Rabbi Moshe Ben-Chaim
Alan: If—due to his humility—Moshe argued with God to write “Vayikar” (God chanced upon Moshe) instead of “Vayikra” (God called Moshe by name), why didn’t Moshe argue with God to remove the open verse stating how modest Moshe was?
Rabbi: The rabbis write that the small alef in “Vayikra” (Lev.1:1) meaning “to call” is a compromise. In his great modesty, Moshe declined God’s open declaration that He called him personally, and thereby Moshe requested the word be written “vayikar”, meaning God chanced upon Moshe—not directly calling him—thereby reducing Moshe’s importance. God compromised telling Moshe to retain the alef, but to make it smaller to appease Moshe. The lesson: God wished the Torah to reveal that He both favored Moshe more than a chance calling, but that Moshe’s humility was also an important lesson.
Moshe’s “conversation” with God may be a metaphor scripted by the rabbis, as are all medrashim. There was no conversation.
But even if we say that conversation occurred literally, there is a lesson; it’s not merely a record of an argument. That lesson is to teach that Torah is not limited to content about God’s laws. Torah also intends to convey the character of the authoritative Torah transmitters. The system of Torah relies not only on the messages, but on those who teach it. This in turn teaches that people are affected by the personalities and value of their teaches. Had Moshe been an unruly, dominant personality, people would not respect him or what he has to say, regardless of the accuracy of his teachings. So sensitive are people concerning their teachers, the Torah’s very script must bear out this lesson.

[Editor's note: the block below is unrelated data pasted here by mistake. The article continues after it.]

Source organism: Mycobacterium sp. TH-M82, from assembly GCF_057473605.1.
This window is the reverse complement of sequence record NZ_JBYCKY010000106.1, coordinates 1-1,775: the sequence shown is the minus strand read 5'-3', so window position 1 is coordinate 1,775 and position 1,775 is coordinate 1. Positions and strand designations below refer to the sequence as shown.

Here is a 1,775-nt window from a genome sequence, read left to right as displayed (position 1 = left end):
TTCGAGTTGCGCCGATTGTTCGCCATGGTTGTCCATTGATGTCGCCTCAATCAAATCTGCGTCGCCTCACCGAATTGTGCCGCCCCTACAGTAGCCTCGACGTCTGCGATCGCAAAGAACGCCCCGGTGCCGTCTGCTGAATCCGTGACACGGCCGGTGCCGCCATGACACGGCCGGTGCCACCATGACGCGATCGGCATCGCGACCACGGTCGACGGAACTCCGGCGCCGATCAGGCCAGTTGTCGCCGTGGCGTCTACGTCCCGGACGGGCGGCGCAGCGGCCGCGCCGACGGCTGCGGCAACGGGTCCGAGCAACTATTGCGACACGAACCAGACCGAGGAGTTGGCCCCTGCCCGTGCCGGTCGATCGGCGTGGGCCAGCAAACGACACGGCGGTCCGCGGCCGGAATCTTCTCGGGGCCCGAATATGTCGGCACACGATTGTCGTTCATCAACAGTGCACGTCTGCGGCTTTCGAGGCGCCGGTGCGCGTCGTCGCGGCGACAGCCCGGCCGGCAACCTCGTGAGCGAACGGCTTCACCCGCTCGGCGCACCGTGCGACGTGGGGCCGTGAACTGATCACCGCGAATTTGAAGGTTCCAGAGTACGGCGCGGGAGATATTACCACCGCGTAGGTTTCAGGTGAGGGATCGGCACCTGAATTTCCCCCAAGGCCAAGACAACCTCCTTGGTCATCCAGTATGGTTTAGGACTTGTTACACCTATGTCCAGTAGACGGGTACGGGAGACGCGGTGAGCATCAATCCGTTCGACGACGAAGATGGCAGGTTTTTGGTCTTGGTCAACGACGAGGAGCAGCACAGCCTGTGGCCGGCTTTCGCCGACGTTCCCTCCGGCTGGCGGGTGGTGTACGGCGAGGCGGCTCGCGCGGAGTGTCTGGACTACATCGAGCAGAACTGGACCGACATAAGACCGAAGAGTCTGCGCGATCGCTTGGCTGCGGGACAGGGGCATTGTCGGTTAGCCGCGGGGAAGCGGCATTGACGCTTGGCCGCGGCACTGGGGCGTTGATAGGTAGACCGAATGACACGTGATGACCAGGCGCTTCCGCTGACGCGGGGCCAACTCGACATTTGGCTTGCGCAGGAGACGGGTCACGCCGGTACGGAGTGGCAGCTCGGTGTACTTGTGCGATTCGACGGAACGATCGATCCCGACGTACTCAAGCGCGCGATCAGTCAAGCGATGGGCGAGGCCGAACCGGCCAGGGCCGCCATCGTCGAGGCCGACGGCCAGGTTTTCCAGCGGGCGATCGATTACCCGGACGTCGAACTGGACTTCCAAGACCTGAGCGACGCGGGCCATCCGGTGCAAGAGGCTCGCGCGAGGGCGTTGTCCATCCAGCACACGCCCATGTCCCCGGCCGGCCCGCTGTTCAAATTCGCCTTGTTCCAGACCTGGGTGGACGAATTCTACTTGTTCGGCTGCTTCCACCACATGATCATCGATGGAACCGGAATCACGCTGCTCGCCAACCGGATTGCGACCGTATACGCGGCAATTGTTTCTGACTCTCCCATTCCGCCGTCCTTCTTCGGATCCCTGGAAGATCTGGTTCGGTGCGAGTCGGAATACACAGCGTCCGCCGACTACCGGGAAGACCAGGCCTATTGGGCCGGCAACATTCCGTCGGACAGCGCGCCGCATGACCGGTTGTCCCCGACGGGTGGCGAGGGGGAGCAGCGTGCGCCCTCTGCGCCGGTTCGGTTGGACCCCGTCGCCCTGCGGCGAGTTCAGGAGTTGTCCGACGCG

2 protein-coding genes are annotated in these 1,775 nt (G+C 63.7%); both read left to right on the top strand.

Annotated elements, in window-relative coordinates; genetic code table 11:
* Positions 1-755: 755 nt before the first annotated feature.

Perhaps this lesson is placed in Vayikra, as the focus is prominent: the very first word of the beginning of a sefer is in a bright spotlight. This is where Moshe’s humility is brought out.
Regarding the verse “And the man Moshe was exceedingly more humble than all men on the face of the earth?” (Num. 12:3), why didn’t Moshe dispute God’s inclusion of this glaring declaration of his modesty? This verse follows these two verses:
“Miriam and Aaron spoke against Moses because of the Cushite woman he had married, for he married a Cushite woman. They said, ‘Has the LORD spoken only through Moses? Has He not spoken through us as well?’ The LORD heard it.”
We then read, “And the man Moshe was exceedingly more humble than all men on the face of the earth?” The verse’s sequence answers your question. We are told of Moshe’s humility in order to correct Miriam and Aaron’s misconception. The latter felt Moshe left his wife due to his elevated status as a prophet, suggesting he acted on his self-esteem. Therefore, we are told he was in fact the most humble man, and that Miriam and Aaron were wrong. Moshe left his wife at God’s command, not his own decision. Moshe knew this lesson was important, and therefore did not reject God’s inclusion of this verse. Torah must not hide truths. But in Vayikra, Moshe saw no necessity to be in the spotlight, he saw no lesson, and therefore disputed God’s declaration. God however said there is a lesson beyond the text, a lesson concerning the character of Torah’s transmitters, and insisted Moshe retain the alef.